Wednesday, April 8, 2009

Inventory Corrections and Short Memories

My wife's business actually sells widgets. It is a micro-business, not even receiving her full time attention. She has no employees. And she just might be seeing, on a micro scale, the turn around of the American and global economies.

She makes jewelry. Most of what she sells she designed and is made specially for her by foundries. She packages the pieces and sells them wholesale to non-profit groups that use them either as fundraisers or for reward gifts. A good number of retail stores also buy from her. Almost everything she sells wholesales for $4 each. See her jewelry site.

When the faux-Depression panic hit last fall she noticed many of her customers ordered less than they had in the past, or not at all. Worried that she might get stuck with a bunch of inventory, she curtailed orders to her suppliers. We discussed it. I voted for keeping a good inventory because it is a microbusiness; the inventory value is pretty small, so the real risk is not having enough to keep customers happy when they do order. Her vote, the one that counts, was to do minimal reorders. Only reorder when actually out of an item. This can be a problem because is can take 6 weeks to get the foundry to fill an order for more parts.

Here we are in April, and she is complaining that all her money is going to be used to restock her inventory. She has almost lost large orders because of not having enough items in stock.

So now the foundries - she uses an American pewter specialist and an American glass blower - have orders from her. These are small businesses too, so even at her scale, that has an impact. They seem pleased to get the orders.

The economic statistics keepers tell us that business inventories have declined a lot since 2007. The question seeing these aggragate statistics does not answer is: are inventories low or high? Of course some businesses did not cut inventories enough, and may still be still cutting. Others must be finding themselves in the same position as my wife: they were too careful, too cautious. They need to restock.

With unemployment still growing, we can't be sure that we won't need another round of inventory cuts. But there are scattered reports that some of the companies that laid off people early are understaffed. For a while that will mean overtime expenses, but eventually it makes more sense to start hiring again.

I went to the birthday party of a retail store in Gualala (California) last Saturday. It was having a 40% off sale, that day only. The stuff there is what I call luxury items, optional items. Thrifty people don't shop there. I expected a gloomy party where people ate free food and drank free champaign and nothing much sold. Instead there was a line of women snaking through the store. They were clutching items they had been desiring for months. The platters of cheese and cupcakes were almost ignored. The demand is there; people who have not lost their jobs are looking for an excuse to spend.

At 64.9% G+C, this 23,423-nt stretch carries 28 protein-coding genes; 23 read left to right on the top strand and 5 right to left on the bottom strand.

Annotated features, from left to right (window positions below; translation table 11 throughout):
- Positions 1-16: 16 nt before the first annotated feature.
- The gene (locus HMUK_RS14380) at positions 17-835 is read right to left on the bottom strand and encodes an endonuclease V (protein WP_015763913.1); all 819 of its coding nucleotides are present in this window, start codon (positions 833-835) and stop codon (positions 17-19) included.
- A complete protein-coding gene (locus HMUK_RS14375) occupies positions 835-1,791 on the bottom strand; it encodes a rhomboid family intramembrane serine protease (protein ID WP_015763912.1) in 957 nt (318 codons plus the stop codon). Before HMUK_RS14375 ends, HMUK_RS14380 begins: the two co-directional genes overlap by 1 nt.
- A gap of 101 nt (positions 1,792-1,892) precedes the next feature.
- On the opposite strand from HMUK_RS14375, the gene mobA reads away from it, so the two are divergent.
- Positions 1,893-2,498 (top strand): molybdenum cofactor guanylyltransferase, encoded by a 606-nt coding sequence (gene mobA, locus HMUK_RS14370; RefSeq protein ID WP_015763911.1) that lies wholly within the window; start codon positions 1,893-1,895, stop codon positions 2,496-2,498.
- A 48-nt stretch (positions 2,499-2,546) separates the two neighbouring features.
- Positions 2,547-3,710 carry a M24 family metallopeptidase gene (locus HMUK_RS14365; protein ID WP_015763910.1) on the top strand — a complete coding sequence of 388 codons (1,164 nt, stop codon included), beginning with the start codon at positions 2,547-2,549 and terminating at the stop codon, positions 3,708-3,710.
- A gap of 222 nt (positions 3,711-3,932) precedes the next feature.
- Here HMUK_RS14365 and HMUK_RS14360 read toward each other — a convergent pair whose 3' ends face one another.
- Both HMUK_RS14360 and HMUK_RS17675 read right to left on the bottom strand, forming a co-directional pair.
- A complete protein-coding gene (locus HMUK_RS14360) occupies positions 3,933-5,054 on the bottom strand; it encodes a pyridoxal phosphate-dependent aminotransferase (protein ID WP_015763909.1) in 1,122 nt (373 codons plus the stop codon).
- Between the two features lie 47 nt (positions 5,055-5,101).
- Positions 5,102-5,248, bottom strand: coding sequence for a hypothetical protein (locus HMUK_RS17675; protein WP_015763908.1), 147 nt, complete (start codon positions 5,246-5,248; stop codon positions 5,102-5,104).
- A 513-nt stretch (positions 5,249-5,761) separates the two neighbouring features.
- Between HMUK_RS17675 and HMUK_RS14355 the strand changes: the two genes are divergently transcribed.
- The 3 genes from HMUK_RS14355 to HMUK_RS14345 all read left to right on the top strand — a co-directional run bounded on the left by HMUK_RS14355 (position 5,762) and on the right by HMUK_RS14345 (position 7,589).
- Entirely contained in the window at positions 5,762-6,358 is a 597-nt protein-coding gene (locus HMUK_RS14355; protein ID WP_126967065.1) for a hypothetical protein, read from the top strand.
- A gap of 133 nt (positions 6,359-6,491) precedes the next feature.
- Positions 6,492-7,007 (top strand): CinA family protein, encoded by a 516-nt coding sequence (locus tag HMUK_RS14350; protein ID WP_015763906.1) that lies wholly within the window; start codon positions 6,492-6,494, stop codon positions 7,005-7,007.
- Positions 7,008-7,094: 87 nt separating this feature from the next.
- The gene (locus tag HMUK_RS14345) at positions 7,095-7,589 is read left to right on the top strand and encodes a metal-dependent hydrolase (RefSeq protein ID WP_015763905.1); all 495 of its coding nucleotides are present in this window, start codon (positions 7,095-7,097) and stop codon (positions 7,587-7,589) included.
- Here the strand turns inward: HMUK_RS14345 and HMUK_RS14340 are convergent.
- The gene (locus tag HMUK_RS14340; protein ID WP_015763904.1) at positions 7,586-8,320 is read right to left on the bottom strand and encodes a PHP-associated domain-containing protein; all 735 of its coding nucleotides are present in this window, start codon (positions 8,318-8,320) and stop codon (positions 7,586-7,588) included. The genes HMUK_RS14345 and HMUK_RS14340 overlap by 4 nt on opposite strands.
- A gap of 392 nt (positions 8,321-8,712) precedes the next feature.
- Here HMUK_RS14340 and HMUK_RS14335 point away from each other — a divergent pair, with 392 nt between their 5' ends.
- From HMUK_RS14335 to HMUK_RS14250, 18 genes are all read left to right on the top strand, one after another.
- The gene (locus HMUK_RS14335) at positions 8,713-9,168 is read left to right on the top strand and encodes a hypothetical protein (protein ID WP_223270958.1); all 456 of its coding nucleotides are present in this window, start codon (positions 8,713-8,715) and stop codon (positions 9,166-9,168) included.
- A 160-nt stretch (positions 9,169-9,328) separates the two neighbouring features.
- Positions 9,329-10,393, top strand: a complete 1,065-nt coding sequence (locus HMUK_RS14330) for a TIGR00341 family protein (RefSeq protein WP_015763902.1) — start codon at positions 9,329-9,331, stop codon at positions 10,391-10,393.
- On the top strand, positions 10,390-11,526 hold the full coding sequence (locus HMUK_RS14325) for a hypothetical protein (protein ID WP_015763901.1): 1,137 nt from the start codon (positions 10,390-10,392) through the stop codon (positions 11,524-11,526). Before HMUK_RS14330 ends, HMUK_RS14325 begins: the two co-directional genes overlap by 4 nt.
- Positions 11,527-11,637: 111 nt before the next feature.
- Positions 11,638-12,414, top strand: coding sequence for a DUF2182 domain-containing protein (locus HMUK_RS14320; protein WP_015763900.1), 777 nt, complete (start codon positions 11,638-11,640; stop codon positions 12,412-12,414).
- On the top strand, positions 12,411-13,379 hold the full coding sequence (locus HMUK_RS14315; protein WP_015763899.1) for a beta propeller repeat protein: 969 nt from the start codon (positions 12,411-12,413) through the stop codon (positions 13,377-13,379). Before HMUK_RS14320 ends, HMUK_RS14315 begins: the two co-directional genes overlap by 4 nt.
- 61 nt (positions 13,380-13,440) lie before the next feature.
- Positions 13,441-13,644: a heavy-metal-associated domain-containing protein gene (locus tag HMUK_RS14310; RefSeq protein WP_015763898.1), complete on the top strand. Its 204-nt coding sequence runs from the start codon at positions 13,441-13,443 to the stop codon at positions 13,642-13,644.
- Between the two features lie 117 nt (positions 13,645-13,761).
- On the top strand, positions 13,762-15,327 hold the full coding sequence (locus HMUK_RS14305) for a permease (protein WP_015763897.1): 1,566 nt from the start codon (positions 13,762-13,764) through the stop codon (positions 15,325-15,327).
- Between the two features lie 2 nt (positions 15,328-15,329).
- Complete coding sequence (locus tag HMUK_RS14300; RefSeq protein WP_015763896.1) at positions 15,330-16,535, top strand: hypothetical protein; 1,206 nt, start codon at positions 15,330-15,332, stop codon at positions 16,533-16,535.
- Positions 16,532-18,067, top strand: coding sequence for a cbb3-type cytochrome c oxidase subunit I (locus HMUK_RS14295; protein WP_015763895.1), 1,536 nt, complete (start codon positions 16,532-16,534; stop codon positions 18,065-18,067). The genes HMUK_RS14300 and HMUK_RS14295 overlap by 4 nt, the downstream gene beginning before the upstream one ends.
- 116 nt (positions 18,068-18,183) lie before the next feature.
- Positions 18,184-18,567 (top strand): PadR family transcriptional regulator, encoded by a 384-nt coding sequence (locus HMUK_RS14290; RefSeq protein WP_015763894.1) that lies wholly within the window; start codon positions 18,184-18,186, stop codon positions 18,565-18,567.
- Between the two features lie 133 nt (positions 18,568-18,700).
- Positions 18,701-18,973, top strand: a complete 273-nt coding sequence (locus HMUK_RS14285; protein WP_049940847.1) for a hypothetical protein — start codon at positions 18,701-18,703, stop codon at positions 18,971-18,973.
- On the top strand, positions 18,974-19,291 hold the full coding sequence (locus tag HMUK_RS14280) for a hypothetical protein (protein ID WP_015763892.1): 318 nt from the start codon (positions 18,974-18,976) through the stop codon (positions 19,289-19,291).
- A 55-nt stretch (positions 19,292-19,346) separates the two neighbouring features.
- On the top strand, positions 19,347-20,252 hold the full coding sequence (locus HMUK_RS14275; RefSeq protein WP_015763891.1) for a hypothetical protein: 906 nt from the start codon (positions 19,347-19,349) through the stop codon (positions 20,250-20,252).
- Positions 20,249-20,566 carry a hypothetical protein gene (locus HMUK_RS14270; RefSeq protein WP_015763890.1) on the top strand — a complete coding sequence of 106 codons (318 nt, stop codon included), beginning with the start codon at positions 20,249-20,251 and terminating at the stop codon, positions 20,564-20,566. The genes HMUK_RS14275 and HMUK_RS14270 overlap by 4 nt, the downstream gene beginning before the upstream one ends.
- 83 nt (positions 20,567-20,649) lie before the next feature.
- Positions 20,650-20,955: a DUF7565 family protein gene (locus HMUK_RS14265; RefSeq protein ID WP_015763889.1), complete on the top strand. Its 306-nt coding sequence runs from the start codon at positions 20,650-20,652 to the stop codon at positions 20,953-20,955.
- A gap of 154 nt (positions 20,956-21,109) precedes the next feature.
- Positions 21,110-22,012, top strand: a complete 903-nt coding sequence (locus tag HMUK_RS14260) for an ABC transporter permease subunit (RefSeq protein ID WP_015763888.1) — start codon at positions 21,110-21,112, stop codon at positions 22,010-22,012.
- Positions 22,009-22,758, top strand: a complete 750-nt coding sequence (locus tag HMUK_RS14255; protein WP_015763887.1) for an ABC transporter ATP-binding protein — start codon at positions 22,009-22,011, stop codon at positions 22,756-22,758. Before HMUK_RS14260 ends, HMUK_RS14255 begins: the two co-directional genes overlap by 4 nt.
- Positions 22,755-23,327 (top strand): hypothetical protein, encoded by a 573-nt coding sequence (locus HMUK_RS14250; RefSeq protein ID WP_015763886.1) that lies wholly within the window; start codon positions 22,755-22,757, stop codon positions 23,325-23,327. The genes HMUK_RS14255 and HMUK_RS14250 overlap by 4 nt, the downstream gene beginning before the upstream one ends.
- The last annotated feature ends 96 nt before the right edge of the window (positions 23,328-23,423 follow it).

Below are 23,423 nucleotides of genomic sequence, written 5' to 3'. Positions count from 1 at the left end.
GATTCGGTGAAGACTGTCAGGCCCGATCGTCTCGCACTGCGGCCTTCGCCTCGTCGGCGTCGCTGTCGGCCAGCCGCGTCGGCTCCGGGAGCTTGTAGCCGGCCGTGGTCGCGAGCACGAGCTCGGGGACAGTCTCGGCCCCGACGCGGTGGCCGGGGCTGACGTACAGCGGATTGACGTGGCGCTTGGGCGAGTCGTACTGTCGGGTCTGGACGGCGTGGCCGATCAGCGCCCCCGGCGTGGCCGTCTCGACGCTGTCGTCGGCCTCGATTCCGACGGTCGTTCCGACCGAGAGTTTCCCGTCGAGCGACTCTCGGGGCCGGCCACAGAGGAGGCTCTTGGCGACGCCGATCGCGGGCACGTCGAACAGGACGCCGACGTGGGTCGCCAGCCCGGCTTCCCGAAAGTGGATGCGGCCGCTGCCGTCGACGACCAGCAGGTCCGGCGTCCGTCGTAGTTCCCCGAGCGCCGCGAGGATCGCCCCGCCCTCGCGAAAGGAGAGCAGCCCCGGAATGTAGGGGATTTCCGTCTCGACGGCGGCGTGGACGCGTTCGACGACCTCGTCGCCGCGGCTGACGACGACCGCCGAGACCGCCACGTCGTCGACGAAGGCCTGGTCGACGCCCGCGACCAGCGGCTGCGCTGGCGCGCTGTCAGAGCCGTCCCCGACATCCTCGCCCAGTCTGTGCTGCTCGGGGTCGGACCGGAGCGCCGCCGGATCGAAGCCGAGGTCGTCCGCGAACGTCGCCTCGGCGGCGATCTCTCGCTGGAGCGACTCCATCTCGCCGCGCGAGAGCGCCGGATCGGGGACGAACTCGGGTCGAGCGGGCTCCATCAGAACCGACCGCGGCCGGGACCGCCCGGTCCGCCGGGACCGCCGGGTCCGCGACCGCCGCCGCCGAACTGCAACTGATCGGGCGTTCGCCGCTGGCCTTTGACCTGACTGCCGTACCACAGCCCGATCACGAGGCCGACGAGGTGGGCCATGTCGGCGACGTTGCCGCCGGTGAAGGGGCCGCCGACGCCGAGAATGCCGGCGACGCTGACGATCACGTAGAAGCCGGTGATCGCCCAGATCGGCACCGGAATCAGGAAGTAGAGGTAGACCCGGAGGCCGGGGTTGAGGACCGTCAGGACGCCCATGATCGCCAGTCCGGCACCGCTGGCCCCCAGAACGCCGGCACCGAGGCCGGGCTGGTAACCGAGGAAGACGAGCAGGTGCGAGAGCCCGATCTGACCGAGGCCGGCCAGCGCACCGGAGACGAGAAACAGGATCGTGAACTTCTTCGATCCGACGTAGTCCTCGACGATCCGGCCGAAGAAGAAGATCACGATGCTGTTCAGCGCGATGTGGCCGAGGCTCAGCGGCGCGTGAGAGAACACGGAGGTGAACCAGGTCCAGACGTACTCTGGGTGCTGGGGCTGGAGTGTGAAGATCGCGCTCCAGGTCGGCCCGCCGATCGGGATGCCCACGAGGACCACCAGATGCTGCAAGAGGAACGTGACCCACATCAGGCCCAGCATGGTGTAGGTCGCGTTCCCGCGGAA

More than 8% of the workers in America may be unemployed, but senior citizens are mostly just fine. Most followed the advice of conservative financial planners and got out of risky investments as they aged. Their CD's may not pay high interest rates these days, but the money is there to be spent if they want to.

I think American consumers have shown more restraint than they are capable of in the long run. I am all for thrift and restraint. I think you should avoid buying things on credit. But there are still plenty of American families with strong balance sheets, and there are more of them after a year of restraint.

I think we are going to see good consumer demand from March, and growing demand in April and May, taking the unemployment rate into consideration. Retail stores will be among the first to rehire, and in many areas new housing construction looks like it is on the agenda.

We could have avoided this down cycle by being less exuberant in the up cycle, but that is not the American way. We party hard and we crash hard. We are happy to leave it to the Fed and Congress to try to balance things out.

We have short memories. We forgot the tech bubble and jumped into the housing bubble. We'll forget this economic lesson in a few years as well.

Buy low, sell high. It is great for the professional investor, but we know what the masses will do. They sold when they were scared, when the market was low. Then they won't buy back in until they feel they are missing the new party.

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